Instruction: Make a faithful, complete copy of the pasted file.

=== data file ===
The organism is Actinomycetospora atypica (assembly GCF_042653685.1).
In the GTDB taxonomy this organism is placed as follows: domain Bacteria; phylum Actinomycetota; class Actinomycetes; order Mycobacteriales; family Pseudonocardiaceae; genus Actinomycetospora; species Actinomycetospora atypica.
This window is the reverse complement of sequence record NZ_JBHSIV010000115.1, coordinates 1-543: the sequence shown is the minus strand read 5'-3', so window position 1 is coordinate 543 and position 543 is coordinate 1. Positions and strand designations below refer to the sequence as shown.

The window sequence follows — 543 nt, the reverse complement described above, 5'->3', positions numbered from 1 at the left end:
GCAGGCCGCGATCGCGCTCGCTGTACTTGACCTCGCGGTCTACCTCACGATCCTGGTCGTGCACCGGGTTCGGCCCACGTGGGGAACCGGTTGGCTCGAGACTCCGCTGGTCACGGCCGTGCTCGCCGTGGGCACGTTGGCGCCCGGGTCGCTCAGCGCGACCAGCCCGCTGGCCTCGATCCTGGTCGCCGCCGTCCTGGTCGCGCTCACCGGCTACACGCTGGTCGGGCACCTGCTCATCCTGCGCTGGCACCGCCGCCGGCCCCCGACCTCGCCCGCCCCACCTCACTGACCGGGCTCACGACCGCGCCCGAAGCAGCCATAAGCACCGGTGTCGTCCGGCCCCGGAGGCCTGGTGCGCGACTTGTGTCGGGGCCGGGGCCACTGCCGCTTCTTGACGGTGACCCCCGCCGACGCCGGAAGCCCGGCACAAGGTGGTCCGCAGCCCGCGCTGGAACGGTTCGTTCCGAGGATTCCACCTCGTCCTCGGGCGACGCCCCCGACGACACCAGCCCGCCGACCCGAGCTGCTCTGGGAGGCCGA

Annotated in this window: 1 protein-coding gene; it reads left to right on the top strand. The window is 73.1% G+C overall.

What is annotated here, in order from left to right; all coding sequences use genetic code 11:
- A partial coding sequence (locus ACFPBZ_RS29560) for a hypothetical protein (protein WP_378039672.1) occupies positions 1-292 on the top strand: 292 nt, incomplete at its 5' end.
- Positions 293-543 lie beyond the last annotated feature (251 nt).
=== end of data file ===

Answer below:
The organism is Actinomycetospora atypica (assembly GCF_042653685.1).
In the GTDB taxonomy this organism is placed as follows: domain Bacteria; phylum Actinomycetota; class Actinomycetes; order Mycobacteriales; family Pseudonocardiaceae; genus Actinomycetospora; species Actinomycetospora atypica.
This window is the reverse complement of sequence record NZ_JBHSIV010000115.1, coordinates 1-543: the sequence shown is the minus strand read 5'-3', so window position 1 is coordinate 543 and position 543 is coordinate 1. Positions and strand designations below refer to the sequence as shown.

The window sequence follows — 543 nt, the reverse complement described above, 5'->3', positions numbered from 1 at the left end:
GCAGGCCGCGATCGCGCTCGCTGTACTTGACCTCGCGGTCTACCTCACGATCCTGGTCGTGCACCGGGTTCGGCCCACGTGGGGAACCGGTTGGCTCGAGACTCCGCTGGTCACGGCCGTGCTCGCCGTGGGCACGTTGGCGCCCGGGTCGCTCAGCGCGACCAGCCCGCTGGCCTCGATCCTGGTCGCCGCCGTCCTGGTCGCGCTCACCGGCTACACGCTGGTCGGGCACCTGCTCATCCTGCGCTGGCACCGCCGCCGGCCCCCGACCTCGCCCGCCCCACCTCACTGACCGGGCTCACGACCGCGCCCGAAGCAGCCATAAGCACCGGTGTCGTCCGGCCCCGGAGGCCTGGTGCGCGACTTGTGTCGGGGCCGGGGCCACTGCCGCTTCTTGACGGTGACCCCCGCCGACGCCGGAAGCCCGGCACAAGGTGGTCCGCAGCCCGCGCTGGAACGGTTCGTTCCGAGGATTCCACCTCGTCCTCGGGCGACGCCCCCGACGACACCAGCCCGCCGACCCGAGCTGCTCTGGGAGGCCGA

Annotated in this window: 1 protein-coding gene; it reads left to right on the top strand. The window is 73.1% G+C overall.

What is annotated here, in order from left to right; all coding sequences use genetic code 11:
- A partial coding sequence (locus ACFPBZ_RS29560) for a hypothetical protein (protein WP_378039672.1) occupies positions 1-292 on the top strand: 292 nt, incomplete at its 5' end.
- Positions 293-543 lie beyond the last annotated feature (251 nt).